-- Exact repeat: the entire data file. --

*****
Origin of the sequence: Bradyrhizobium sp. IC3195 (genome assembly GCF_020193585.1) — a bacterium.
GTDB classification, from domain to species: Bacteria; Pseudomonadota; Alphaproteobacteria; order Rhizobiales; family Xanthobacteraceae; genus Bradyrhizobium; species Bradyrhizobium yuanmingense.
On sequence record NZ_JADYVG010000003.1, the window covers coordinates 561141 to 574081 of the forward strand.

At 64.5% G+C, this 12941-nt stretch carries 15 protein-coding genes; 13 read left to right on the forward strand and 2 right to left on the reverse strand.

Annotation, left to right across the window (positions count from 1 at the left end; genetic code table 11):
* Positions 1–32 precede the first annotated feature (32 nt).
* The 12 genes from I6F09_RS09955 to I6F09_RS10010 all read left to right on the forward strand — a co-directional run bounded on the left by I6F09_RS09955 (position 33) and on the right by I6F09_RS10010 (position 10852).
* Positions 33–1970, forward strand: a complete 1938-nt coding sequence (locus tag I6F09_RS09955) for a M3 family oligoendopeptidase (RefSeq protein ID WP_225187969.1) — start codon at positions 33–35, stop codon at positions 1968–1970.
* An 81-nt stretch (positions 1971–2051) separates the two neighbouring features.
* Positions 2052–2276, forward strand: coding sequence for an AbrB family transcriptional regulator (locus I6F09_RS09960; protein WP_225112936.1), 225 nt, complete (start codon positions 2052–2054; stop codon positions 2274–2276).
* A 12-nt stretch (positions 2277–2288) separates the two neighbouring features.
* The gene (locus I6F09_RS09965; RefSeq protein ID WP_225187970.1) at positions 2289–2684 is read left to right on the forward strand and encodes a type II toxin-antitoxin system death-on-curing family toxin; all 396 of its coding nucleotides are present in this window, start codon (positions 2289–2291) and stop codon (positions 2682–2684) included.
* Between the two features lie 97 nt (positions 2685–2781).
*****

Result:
Origin of the sequence: Bradyrhizobium sp. IC3195 (genome assembly GCF_020193585.1) — a bacterium.
GTDB classification, from domain to species: Bacteria; Pseudomonadota; Alphaproteobacteria; order Rhizobiales; family Xanthobacteraceae; genus Bradyrhizobium; species Bradyrhizobium yuanmingense.
On sequence record NZ_JADYVG010000003.1, the window covers coordinates 561141 to 574081 of the forward strand.

At 64.5% G+C, this 12941-nt stretch carries 15 protein-coding genes; 13 read left to right on the forward strand and 2 right to left on the reverse strand.

Annotation, left to right across the window (positions count from 1 at the left end; genetic code table 11):
* Positions 1–32 precede the first annotated feature (32 nt).
* The 12 genes from I6F09_RS09955 to I6F09_RS10010 all read left to right on the forward strand — a co-directional run bounded on the left by I6F09_RS09955 (position 33) and on the right by I6F09_RS10010 (position 10852).
* Positions 33–1970, forward strand: a complete 1938-nt coding sequence (locus tag I6F09_RS09955) for a M3 family oligoendopeptidase (RefSeq protein ID WP_225187969.1) — start codon at positions 33–35, stop codon at positions 1968–1970.
* An 81-nt stretch (positions 1971–2051) separates the two neighbouring features.
* Positions 2052–2276, forward strand: coding sequence for an AbrB family transcriptional regulator (locus I6F09_RS09960; protein WP_225112936.1), 225 nt, complete (start codon positions 2052–2054; stop codon positions 2274–2276).
* A 12-nt stretch (positions 2277–2288) separates the two neighbouring features.
* The gene (locus I6F09_RS09965; RefSeq protein ID WP_225187970.1) at positions 2289–2684 is read left to right on the forward strand and encodes a type II toxin-antitoxin system death-on-curing family toxin; all 396 of its coding nucleotides are present in this window, start codon (positions 2289–2291) and stop codon (positions 2682–2684) included.
* Between the two features lie 97 nt (positions 2685–2781).